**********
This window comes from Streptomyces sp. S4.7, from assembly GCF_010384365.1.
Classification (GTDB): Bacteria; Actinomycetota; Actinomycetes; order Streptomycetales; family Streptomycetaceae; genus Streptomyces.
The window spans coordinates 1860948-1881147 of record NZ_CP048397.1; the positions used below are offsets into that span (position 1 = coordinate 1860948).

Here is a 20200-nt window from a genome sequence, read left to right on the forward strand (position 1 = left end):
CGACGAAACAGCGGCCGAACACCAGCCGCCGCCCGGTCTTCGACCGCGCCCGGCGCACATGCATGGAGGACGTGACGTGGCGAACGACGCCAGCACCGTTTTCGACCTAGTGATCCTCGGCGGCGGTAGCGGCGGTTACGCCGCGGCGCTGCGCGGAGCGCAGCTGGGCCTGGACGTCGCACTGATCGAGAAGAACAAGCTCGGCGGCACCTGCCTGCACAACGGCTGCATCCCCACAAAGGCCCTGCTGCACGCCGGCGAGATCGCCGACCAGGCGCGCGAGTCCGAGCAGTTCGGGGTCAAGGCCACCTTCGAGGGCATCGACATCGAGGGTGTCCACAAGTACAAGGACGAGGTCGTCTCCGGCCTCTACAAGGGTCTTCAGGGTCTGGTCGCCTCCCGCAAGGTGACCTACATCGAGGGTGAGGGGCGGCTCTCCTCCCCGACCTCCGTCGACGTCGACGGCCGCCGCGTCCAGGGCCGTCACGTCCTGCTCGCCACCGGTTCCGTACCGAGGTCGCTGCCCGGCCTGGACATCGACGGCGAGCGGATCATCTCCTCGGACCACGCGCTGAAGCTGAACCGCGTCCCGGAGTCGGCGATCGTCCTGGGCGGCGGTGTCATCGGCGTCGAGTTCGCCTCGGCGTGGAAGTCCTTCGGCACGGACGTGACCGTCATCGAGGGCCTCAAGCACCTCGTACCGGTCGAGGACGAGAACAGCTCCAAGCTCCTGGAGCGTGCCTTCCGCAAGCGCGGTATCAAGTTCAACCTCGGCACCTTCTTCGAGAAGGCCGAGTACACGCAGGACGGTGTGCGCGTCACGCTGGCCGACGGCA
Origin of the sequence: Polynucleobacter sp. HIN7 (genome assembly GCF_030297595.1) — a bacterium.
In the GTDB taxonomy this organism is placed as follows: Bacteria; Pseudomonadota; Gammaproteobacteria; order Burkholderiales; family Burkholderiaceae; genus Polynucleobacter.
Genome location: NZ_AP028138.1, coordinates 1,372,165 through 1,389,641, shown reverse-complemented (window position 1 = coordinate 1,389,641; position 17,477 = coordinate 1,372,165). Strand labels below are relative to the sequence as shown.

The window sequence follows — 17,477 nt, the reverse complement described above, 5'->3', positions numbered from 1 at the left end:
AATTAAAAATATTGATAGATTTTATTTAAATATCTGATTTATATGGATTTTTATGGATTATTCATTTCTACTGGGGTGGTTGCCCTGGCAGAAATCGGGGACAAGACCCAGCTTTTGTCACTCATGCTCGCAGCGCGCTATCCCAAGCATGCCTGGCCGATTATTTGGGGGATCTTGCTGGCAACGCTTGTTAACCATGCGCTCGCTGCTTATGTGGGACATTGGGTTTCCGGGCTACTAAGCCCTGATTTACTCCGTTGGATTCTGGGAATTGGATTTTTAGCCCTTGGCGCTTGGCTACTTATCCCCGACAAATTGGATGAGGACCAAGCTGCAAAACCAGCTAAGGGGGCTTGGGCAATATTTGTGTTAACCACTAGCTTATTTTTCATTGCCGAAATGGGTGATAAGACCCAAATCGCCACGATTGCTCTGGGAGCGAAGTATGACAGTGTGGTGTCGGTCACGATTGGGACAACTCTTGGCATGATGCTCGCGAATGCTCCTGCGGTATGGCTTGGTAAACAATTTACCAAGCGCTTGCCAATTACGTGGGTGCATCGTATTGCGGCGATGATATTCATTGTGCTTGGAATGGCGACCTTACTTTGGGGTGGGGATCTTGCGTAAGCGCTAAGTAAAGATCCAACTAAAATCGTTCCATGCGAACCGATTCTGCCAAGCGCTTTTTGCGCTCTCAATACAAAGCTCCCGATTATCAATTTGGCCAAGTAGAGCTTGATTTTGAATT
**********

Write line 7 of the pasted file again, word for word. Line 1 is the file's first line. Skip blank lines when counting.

In the GTDB taxonomy this organism is placed as follows: Bacteria; Pseudomonadota; Gammaproteobacteria; order Burkholderiales; family Burkholderiaceae; genus Polynucleobacter.